"There needs to be a lot of carryover from spring to camp," the new coordinator says. "If we feel like we're starting from Square One when we get to fall camp, we're in trouble."
Although Clawson threw a lot of information at the Vols during spring practice, he did not install the entire offensive package. Some of it remains to be put in when the team re-assembles in August.
"If we got 90 percent of it in, I hope when we start fall camp (the players are saying), 'Oh, yeah, yeah, yeah. I remember this,'" Clawson says. "That'll help our development."
Tennessee suffered some obvious growing pains in the new West Coast Offense during the early weeks of spring practice. The light finally came on in Scrimmage No. 3 on April 12, and the offense peaked with a good showing in last Saturday's Orange & White Game. Clawson is encouraged by the progress.
"I think every time we go through it you'll get a little better," he notes.
There are many lessons still to be learned, however. As a result, it's inevitable that there will be more growing pains in August.
"With as multiple as we can be on defense, there's so many scenarios that can come up that maybe you didn't cover every single one in the meeting," Clawson says. "It'll show up on the practice field or in a film session and you think, 'Gee, we didn't cover this.'"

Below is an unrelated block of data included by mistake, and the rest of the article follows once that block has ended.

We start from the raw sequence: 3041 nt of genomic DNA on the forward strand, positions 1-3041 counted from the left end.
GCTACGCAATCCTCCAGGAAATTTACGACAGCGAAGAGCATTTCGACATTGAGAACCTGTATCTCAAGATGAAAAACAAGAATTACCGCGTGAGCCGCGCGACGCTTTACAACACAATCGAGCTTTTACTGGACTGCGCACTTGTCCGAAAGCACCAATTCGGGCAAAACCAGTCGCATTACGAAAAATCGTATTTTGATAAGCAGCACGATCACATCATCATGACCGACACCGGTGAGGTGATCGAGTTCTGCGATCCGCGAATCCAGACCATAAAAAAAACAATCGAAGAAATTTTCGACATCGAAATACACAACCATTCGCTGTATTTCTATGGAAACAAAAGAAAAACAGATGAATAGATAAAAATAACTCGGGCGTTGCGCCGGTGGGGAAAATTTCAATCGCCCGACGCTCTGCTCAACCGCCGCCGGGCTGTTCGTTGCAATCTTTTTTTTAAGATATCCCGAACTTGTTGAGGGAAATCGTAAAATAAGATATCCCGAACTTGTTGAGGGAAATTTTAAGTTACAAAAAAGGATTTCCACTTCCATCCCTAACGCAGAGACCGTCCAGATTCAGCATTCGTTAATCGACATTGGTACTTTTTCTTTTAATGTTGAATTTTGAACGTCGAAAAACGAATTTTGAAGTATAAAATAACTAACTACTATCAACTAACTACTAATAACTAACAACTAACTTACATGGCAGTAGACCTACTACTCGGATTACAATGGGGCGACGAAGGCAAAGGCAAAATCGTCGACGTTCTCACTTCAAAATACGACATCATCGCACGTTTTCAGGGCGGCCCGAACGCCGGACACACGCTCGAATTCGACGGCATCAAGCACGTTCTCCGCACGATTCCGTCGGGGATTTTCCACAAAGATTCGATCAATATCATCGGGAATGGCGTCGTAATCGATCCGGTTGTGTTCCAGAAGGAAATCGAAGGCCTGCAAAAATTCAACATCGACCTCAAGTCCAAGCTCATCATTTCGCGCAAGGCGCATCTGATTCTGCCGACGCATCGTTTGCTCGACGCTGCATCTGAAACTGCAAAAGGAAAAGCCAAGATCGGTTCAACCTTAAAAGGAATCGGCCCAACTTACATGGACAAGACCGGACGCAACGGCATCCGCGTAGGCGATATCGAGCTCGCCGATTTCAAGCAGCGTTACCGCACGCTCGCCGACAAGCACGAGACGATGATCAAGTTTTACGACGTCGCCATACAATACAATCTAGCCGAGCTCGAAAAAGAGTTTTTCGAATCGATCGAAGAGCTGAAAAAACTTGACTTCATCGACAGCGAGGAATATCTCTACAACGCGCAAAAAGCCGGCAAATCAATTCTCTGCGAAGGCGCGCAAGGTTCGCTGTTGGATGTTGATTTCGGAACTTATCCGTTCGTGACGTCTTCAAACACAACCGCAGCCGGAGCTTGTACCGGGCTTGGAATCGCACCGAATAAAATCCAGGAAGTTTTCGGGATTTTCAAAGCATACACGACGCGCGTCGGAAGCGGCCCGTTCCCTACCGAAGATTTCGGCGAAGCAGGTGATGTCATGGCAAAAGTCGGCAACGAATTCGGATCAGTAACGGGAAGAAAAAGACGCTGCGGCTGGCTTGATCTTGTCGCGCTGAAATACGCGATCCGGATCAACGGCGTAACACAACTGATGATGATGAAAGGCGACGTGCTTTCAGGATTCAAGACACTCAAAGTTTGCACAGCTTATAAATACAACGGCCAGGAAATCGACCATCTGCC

Given how mightily the offense struggled during the first four weeks of spring practice, the new coordinator was understandably encouraged by Saturday's big finish. Particularly encouraging was the play of quarterback Jonathan Crompton, who completed 13 of 20 passes for 266 yards and three touchdowns. His only mistake came on his final attempt of the day, when he tried to force a throw to tight end Luke Stocker that was picked off by linebacker LaMarcus Thompson.
"We had a tight end down the middle of the field, and that thing should be thrown away or over the top ... not underthrown," Clawson says. "It's the type of throw that, if you make it to a receiver who has a chance to separate, it's not a bad ball. But to a tight end, you have to realize the matchup you have."
All in all, though, Crompton and his mates on the first-team offense played very well. They hung 35 first-half points on the No. 2 defense before wilting a bit thereafter.
"I thought things got a little bit sloppy," Clawson says of the second-half play. "It's just learning to play a full game. But (No. 1 tailback) Arian Foster doesn't play and we pulled (standout receiver) Gerald Jones. Those things weigh into it, too."
On the plus side, limiting Foster to one carry and limiting Jones to three catches and a couple of G-Gun snaps enabled Tennessee's coaches to take longer looks at some of the younger players – mid-term freshman tailback Tauren Poole, sophomore fullback Kevin Cooper and sophomore wideout Denarius Moore, for instance.
"On the positive, it was great to see Tauren Poole get reps with the Ones," Clawson concedes. "It was great to see Kevin Cooper get so much work. It was great to see Denarius Moore and those guys get all the reps with the Ones.
"That's only going to help us at some point."